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Living in Harmony

Exploring the pros, cons and technical challenges of bird-friendly glass in residences

types of bird-friendly glass

Above: Bird-friendly glass types, left to right: digitally printed, FlySafe laminate, UV strips, BirdSecure laminate, acid etch

The Bottom Line: Tools, questions and answers to help equip you and the homeowner.

With ever-expanding urbanization, the impact of human development on various birds has become a significant concern. Bird-friendly glass, designed to minimize bird collisions with buildings, has emerged as a viable long-term and cost-effective solution. According to the American Bird Conservancy, an estimated one billion bird deaths per year are attributed to building design, making the issue immediate and pressing.

This article explores a different angle: bird-friendly glazing for residential use. To date, bird-friendly mandates have focused on public, commercial and low-rise residential buildings. We aim to explore the requirements, benefits, drawbacks and technical ramifications of bird-friendly glazing in single-family homes and luxury residential spaces. 

Deciding on bird-friendly glazing 

The big question surrounding the use of bird-friendly glass for homes is whether the homeowner must use bird-friendly glazing, or if it’s a “nice-to-have” solution. Legislation throughout the U.S. and Canada is ever evolving, and focuses primarily on low-rise residential, commercial and public spaces. Though a step in the right direction to minimize bird strikes, no legislation yet exists for bird-friendly glazing in single-family homes.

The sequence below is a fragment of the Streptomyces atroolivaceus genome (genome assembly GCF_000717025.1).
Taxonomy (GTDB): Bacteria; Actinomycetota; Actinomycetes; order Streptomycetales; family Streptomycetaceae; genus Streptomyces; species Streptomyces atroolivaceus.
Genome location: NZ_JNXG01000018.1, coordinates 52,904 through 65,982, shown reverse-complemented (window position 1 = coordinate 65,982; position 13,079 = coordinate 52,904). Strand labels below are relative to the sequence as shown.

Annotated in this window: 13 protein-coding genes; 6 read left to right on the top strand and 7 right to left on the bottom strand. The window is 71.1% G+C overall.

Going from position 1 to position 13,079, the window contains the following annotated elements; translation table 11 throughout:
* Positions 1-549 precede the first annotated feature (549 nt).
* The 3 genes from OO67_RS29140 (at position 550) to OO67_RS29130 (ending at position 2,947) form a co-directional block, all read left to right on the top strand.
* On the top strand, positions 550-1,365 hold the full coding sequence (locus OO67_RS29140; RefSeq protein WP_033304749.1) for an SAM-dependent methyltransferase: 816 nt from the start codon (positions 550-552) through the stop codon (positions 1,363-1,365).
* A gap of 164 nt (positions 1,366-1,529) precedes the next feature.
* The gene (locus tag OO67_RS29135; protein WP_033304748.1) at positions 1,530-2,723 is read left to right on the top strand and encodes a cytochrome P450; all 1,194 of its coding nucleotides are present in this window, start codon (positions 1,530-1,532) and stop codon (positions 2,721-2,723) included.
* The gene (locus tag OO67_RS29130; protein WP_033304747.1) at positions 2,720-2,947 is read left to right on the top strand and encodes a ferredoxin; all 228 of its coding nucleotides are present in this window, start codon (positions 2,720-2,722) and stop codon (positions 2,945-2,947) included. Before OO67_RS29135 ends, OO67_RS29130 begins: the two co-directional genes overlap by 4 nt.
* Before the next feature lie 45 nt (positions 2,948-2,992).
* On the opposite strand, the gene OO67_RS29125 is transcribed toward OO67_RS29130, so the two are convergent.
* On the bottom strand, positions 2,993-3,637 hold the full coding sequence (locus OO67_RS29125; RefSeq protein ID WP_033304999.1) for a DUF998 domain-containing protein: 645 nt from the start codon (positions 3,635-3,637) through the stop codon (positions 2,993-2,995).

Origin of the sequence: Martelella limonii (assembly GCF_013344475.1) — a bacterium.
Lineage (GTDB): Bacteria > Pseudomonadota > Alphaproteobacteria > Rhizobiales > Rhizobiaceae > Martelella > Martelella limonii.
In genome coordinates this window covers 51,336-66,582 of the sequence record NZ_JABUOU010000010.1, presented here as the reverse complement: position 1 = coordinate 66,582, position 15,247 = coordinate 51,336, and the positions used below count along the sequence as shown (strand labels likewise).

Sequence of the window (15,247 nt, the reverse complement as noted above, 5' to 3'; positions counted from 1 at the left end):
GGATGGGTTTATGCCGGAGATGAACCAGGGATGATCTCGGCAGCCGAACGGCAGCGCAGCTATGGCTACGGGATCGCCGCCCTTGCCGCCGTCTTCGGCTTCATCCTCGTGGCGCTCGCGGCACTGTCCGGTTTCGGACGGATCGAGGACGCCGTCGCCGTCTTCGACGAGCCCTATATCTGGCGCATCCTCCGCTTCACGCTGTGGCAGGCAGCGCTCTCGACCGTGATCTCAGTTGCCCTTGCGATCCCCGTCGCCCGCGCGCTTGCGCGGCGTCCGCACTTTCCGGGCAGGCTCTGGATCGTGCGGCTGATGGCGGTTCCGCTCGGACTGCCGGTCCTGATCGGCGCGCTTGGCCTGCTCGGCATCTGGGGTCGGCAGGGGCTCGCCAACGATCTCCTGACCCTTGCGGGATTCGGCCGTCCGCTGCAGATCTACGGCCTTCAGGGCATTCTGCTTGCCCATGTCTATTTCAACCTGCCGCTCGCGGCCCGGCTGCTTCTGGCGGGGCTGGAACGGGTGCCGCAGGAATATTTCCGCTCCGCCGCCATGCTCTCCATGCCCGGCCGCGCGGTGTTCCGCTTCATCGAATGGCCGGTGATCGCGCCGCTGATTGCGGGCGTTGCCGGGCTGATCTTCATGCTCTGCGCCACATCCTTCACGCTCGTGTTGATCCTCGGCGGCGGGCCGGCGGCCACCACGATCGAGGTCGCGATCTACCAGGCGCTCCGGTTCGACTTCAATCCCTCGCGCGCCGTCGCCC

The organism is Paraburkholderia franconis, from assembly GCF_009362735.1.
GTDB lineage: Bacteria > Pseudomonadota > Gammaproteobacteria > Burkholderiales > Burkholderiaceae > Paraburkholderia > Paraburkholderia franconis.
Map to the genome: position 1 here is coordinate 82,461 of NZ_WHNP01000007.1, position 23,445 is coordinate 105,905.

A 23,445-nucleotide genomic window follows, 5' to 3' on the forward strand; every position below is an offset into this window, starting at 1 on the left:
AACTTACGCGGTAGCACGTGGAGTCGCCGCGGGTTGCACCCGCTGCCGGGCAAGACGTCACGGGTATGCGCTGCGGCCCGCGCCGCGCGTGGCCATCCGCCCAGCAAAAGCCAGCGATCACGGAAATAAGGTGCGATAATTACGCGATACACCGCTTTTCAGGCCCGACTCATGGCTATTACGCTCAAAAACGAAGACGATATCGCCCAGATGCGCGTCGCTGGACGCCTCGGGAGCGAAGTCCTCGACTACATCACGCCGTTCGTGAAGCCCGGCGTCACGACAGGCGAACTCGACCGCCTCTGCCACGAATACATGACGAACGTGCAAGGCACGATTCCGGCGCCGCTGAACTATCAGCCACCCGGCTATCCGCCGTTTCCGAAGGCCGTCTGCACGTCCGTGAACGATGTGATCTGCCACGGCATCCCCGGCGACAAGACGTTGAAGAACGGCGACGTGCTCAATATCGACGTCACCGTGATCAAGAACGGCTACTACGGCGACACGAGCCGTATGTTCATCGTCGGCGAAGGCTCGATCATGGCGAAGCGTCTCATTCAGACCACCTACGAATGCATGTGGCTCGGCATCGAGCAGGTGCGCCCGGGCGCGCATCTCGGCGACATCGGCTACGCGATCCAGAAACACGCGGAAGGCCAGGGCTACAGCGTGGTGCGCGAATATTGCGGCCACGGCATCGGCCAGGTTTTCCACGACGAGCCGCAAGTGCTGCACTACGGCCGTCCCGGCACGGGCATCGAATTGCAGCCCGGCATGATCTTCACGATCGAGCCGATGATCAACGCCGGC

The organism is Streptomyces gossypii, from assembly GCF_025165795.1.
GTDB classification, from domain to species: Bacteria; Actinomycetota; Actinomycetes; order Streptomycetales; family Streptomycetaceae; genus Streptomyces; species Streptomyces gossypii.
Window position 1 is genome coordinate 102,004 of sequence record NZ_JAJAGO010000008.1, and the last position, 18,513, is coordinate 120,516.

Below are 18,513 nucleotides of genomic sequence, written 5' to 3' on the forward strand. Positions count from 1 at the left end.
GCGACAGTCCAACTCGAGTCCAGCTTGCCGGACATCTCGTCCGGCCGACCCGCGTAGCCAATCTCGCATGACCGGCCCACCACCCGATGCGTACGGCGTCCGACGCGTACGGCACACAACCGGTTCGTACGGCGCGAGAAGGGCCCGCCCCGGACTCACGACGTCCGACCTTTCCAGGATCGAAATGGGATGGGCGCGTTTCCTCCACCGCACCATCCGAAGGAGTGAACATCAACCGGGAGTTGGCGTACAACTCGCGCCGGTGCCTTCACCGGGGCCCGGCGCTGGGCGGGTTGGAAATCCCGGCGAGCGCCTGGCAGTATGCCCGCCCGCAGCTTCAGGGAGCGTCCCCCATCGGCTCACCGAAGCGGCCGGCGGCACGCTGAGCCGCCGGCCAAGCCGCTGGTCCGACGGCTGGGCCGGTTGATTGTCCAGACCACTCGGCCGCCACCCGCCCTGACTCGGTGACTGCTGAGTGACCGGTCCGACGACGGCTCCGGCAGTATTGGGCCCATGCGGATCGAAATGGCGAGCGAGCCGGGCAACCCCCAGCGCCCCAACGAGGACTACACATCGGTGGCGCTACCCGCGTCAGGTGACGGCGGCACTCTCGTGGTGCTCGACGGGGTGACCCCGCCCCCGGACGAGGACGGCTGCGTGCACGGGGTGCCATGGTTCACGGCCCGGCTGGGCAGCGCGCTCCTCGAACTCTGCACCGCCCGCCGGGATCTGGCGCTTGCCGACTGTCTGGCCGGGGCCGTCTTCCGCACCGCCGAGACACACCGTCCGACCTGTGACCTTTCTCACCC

This leaves the decision to use bird-friendly glazing squarely in the hands of the homeowner. 

Interestingly, an estimated 36% of the one billion bird strikes occur at single-family dwellings. That’s 360 million bird deaths due to homes alone. With such a high percentage of strikes occurring in this segment, it wouldn’t be surprising to see bird-friendly mandates bridge into this area as well. 

For the time being, it’s important to remember that the bigger and more luxurious the window, the higher potential for bird strikes. If the home is designed with expansive glass, it may be a worthwhile endeavor to highlight the pros and cons of bird-friendly glazing to the homeowner, architect or general contractor. 

Pros of Bird-Friendly Glass

Migratory bird safety. The main benefit of bird-friendly glass is its ability to reduce bird collisions. Traditional windows are reflective and can easily confuse birds, leading to fatal collisions. Birds cannot differentiate between the reflection of a tree and the real thing. Thus, bird-friendly glass incorporates dots or patterns through digital ceramic frits, acid etching, UV banding or “dotted” laminates that “break” the reflection and provide birds with visual cues. 

Durability. The current lineup of bird-friendly glazing options is designed to last for the lifetime of the glass. Print, acid etching and UV technologies are proven long-term solutions and should be used in place of decals or other non-permanent products.